by Jacob Magri – Paralegal
Photo source: The Malta Police Force
The ‘notitiae criminis’ is what sets criminal prosecution in motion. The term may in fact be loosely defined as a notice, communicated to the competent authorities, that a criminal offence is alleged to have been committed. The police, who are vested with the right of criminal action in most instances in Malta, may become aware of the commission of an offence through their own efforts and thus independently of third party intervention. However, knowledge that an offence has been committed may also emerge from other sources outside the police force. In fact, one may contend that the primary detectors of criminal offences are ordinary citizens since few offences would be brought to justice were it not for private individuals who notify the police that an offence has been committed.
Maltese law provides for three different methods as to how notice of an offence may be lodged, namely; through a Report, an Information or a Complaint.
The Criminal Code affords no definition of ‘report’, however it can be described as the information conveyed by the person or persons who have a legal duty to communicate such information to the competent authorities. Therefore, every public officer who becomes aware of an offence upon which criminal proceedings may be instituted ex officio, has a duty of making it known to his/her superiors. For instance, under the Police Act, police officers are duty bound to disclose certain disciplinary violations or offences by fellow officers, and non-observance amounts to an offence punishable with imprisonment. This constitutes an exception to the general rule that failure to notify the authorities of an offence is not backed by criminal sanction.
On the other hand, an ‘information’ (referred to in Maltese as denunzja) may be communicated to the police by any ordinary citizen – however without any legal duty or obligation to actually do so. In Malta, when an individual supplies information of an offence to the police, the term used by many is ‘report’ (i.e. ‘rapport lill-pulizija’), however, technically and legally speaking, ‘report’ is not the correct legal word to use in such a context, since what one would really and truly be doing in these scenarios is providing the police with aiding information, i.e. a ‘denunzja’ and not a ‘rapport’. Article 536 outlines the content of an ‘information’ as follows:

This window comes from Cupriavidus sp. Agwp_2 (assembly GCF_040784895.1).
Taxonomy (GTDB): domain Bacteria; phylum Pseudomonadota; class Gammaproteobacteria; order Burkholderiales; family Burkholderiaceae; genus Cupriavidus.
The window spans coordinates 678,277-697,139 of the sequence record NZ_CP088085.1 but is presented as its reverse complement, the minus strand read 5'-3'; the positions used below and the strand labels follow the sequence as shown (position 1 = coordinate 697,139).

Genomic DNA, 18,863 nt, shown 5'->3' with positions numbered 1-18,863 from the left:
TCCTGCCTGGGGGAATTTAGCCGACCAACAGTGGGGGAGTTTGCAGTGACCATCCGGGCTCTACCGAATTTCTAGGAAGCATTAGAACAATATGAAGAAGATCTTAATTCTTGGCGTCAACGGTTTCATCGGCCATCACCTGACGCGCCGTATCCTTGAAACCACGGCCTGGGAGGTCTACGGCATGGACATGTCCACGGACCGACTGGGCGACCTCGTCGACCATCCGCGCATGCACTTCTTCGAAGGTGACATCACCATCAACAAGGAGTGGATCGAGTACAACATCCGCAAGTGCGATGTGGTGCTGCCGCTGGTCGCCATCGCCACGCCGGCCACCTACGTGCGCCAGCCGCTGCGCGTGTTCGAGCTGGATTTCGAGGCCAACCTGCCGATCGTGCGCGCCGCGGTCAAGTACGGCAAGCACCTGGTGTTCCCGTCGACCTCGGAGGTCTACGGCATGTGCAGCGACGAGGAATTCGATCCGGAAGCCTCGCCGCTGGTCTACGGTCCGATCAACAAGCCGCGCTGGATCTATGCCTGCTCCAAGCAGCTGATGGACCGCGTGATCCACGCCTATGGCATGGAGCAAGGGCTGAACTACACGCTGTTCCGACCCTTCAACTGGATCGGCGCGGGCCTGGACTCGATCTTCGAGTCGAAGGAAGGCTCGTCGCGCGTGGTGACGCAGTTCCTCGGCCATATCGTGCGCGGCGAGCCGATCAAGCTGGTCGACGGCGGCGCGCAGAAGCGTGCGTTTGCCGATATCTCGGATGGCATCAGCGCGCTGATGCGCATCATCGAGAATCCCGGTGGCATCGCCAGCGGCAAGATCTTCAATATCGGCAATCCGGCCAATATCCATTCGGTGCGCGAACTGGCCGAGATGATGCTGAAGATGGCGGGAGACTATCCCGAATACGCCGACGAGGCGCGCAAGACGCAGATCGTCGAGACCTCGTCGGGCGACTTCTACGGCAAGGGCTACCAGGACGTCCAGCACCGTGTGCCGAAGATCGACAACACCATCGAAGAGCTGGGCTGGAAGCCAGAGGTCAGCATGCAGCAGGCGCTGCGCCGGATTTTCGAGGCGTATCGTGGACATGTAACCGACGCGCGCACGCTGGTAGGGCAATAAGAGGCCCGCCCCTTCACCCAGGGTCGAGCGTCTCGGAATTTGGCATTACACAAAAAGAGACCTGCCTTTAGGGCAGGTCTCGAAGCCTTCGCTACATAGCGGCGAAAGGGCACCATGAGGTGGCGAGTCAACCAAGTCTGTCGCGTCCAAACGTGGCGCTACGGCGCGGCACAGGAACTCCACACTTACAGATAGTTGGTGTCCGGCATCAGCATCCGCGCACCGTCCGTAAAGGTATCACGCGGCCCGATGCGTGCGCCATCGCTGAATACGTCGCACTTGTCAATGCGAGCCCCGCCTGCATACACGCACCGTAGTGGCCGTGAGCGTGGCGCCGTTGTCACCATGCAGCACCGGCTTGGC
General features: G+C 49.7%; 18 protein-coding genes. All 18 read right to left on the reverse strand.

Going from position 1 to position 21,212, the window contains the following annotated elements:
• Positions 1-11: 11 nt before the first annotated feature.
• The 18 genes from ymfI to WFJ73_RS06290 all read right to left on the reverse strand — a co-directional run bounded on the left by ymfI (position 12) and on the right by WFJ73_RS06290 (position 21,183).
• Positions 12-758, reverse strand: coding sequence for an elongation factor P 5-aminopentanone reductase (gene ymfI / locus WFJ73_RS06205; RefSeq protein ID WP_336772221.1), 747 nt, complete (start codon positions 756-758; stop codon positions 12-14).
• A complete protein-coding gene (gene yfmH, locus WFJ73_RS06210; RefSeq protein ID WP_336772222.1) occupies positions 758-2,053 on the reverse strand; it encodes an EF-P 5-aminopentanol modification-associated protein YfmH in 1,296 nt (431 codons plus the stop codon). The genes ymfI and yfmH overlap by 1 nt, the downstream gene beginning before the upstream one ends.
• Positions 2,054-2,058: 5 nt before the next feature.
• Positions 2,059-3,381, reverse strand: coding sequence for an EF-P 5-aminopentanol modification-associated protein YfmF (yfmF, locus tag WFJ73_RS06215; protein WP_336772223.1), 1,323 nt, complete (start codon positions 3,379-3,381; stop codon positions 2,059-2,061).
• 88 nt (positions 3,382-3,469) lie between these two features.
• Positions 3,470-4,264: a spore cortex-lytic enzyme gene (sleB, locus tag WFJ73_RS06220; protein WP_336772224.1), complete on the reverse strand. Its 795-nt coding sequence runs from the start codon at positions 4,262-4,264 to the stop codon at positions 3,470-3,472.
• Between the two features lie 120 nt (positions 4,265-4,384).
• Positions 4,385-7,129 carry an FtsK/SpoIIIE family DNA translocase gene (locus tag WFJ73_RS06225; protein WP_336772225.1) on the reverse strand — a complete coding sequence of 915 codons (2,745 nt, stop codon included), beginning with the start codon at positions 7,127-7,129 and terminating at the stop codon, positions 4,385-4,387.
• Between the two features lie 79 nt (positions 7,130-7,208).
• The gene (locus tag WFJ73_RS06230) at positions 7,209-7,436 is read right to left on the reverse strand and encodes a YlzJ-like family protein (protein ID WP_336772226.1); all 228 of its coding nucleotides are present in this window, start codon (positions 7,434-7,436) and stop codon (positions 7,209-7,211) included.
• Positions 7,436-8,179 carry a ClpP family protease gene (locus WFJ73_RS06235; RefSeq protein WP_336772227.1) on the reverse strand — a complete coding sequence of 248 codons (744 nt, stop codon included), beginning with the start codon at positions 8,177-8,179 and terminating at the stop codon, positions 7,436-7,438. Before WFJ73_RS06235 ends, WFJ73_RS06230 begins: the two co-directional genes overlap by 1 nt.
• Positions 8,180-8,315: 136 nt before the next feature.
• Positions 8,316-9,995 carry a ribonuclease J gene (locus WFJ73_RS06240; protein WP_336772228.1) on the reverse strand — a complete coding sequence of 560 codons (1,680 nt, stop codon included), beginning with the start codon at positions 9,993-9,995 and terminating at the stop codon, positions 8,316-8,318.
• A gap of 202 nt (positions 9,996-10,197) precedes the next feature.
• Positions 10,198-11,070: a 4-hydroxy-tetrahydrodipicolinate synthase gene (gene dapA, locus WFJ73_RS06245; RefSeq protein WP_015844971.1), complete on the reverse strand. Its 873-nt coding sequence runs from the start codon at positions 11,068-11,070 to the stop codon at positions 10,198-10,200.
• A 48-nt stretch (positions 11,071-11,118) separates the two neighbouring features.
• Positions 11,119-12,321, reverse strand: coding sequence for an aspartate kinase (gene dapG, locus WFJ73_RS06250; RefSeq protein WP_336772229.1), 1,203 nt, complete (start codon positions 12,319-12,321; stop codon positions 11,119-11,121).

“The informer shall clearly state the fact with all its circumstances and shall, as far as possible, furnish all such particulars as may be requisite to ascertain the offence, to establish the nature thereof as well as to make known the principals and the accomplices.”
Lastly, the ‘complaint’ (referred to in Maltese as kwerela) differs from an ‘information’ or a ‘report’ insofar as it must necessarily be lodged by the party aggrieved or by someone on his/her behalf. When a person furnishes information, there need not be immediate personal interest, but the filing of a complaint in itself signifies the desire to obtain redress because of personal injury sustained by an offence. The words used in Article 538 of the Criminal Code are in fact indicative of this desire to obtain redress:
Every person who feels himself aggrieved by any offence and desires to lodge a complaint for the punishment of the offender, if known, or, if not known, in case he should be discovered, may make such complaint to any Police officer, even by letter.”
In the case of certain offences, a complaint is essential for the initiation of a criminal action. In these instances, the police cannot proceed ex officio unless the injured party would have lodged a complaint. This however does not mean that a person is unable to file a complaint for an offence that does not in fact require a complaint. This implies that an aggrieved person may very well file a complaint even if the offence complained of may be prosecuted ex officio by the police. This is simply because the complaint is a form of ‘notitia criminis’, i.e. one of the modes through which the police become aware that an offence has been committed.
Worthy of mention is the fact that a complaint may also be made verbally, and if it is not reduced to writing, no bar to the institution of criminal proceedings arises. Moreover, the individual lodging the complaint (referred to as ‘the complainant’) reserves the right to waive his complaint up until final judgment is pronounced and unless the offences being prosecuted are ex officio offences, the case would discontinue upon the waiver of the complaint made by the parte-civile in the proceedings. However, if an objection to such waiver is raised by the person charged, the proceedings would continue anyway.
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